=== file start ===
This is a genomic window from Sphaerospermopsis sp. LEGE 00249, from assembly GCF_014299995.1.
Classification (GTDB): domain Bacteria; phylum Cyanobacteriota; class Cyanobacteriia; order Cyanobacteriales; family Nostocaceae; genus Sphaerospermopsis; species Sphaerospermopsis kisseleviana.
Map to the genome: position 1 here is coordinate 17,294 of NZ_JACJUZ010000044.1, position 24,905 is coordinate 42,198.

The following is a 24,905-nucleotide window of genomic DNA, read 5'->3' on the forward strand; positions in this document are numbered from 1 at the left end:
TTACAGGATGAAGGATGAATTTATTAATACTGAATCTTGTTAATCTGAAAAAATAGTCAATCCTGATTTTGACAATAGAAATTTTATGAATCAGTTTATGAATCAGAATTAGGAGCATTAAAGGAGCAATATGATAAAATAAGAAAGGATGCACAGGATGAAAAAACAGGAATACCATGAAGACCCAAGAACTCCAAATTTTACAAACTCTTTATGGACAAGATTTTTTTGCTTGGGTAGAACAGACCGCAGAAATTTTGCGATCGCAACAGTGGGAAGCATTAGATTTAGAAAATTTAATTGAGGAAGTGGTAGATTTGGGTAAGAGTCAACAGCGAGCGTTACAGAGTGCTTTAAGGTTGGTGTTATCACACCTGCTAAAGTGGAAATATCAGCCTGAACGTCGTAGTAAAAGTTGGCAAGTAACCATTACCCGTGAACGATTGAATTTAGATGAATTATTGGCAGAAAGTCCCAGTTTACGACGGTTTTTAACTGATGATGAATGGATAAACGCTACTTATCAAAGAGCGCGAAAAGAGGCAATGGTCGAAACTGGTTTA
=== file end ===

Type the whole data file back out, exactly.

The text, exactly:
This is a genomic window from Sphaerospermopsis sp. LEGE 00249, from assembly GCF_014299995.1.
Classification (GTDB): domain Bacteria; phylum Cyanobacteriota; class Cyanobacteriia; order Cyanobacteriales; family Nostocaceae; genus Sphaerospermopsis; species Sphaerospermopsis kisseleviana.
Map to the genome: position 1 here is coordinate 17,294 of NZ_JACJUZ010000044.1, position 24,905 is coordinate 42,198.

The following is a 24,905-nucleotide window of genomic DNA, read 5'->3' on the forward strand; positions in this document are numbered from 1 at the left end:
TTACAGGATGAAGGATGAATTTATTAATACTGAATCTTGTTAATCTGAAAAAATAGTCAATCCTGATTTTGACAATAGAAATTTTATGAATCAGTTTATGAATCAGAATTAGGAGCATTAAAGGAGCAATATGATAAAATAAGAAAGGATGCACAGGATGAAAAAACAGGAATACCATGAAGACCCAAGAACTCCAAATTTTACAAACTCTTTATGGACAAGATTTTTTTGCTTGGGTAGAACAGACCGCAGAAATTTTGCGATCGCAACAGTGGGAAGCATTAGATTTAGAAAATTTAATTGAGGAAGTGGTAGATTTGGGTAAGAGTCAACAGCGAGCGTTACAGAGTGCTTTAAGGTTGGTGTTATCACACCTGCTAAAGTGGAAATATCAGCCTGAACGTCGTAGTAAAAGTTGGCAAGTAACCATTACCCGTGAACGATTGAATTTAGATGAATTATTGGCAGAAAGTCCCAGTTTACGACGGTTTTTAACTGATGATGAATGGATAAACGCTACTTATCAAAGAGCGCGAAAAGAGGCAATGGTCGAAACTGGTTTA